Mayo Clinic Conference on Brain Health & Dementia Recap

Nov 11, 2021 | Nick Rethemeier | @nrethemeier | Comments (1)

 

The Mayo Clinic Conference on Brain Health & Dementia was hosted virtually on Friday, October 29th in collaboration with AARP and the Alzheimer’s Association. Thousands of people in the U.S. and globally participated to learn about research updates and innovations, the arts, living well and finding a hope inspired, better path forward.

“There ARE ways to improve the lives of those living with dementia. Individuals, organizations, and communities are finding solutions that address the isolation, loneliness, sense of marginalization and the emotional needs of those impacted by dementia and their care partners. This important conference was focused on showcasing many of these initiatives, resources, and opportunities for uncovering what is sure to be: A Brighter Path Forward,” said Conference Director Angela Lunde.

Steve and Anne Wagner welcomed attendees at the start of the conference and then closed out the general session by sharing their experiences of living with dementia and finding hope in each day.

Conference Highlights:

  • Jason Karlawish shared the history of Alzheimer’s Disease and provided insight on how we can support those living with dementia and their caregivers at the policy level.
  • Carl Hill presented on diverse populations who have an increase likelihood of developing Alzheimer’s Disease. He focused on important work at the individual, research, and policy level that is needed to decrease disparities and improve health and well-being.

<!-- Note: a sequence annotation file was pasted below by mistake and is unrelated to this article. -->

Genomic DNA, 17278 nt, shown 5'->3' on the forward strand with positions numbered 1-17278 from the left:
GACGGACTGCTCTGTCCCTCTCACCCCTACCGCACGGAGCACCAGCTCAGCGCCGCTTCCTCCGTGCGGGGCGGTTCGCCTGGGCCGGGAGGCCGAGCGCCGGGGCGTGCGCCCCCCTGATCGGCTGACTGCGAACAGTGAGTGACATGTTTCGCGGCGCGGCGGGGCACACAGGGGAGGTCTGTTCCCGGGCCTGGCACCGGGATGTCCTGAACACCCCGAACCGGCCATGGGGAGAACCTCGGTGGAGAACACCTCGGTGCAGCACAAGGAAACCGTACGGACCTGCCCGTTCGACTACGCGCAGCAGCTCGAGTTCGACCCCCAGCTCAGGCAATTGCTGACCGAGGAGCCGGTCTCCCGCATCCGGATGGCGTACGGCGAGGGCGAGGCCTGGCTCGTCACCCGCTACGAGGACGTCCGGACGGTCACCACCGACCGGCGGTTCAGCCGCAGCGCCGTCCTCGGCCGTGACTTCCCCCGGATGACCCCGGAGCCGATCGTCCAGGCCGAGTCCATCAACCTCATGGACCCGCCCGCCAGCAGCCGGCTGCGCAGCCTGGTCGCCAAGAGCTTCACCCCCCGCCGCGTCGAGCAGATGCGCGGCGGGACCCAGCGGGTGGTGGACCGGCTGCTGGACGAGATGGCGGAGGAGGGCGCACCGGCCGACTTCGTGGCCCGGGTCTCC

• Expert panelists from Mayo Clinic, AARP, Alzheimer’s Association, and the University of Minnesota answered questions and discussed current happenings and progress in dementia and caregiving research.
  • A collection of national and community innovators working to improve the lived experience of those impacted by dementia came together in a session called HOPEFEST. Some examples included: virtual reality, music, and dementia friendly community building in diverse neighborhoods.

Three workshops rounded out the day and included sessions on mindfulness in dementia caring, a panel discussing challenging ethical issues in dementia, and an inspirational and engaging workshop on the power of singing in a chorus.

Portions of the conference will be available for viewing. To find these recordings, visit theDementia Hub on Mayo Clinic Connect.

Interested in more newsfeed posts like this? Go to the Dementia Hub blog.

Thank you for this wonderful conference. It was very helpful.

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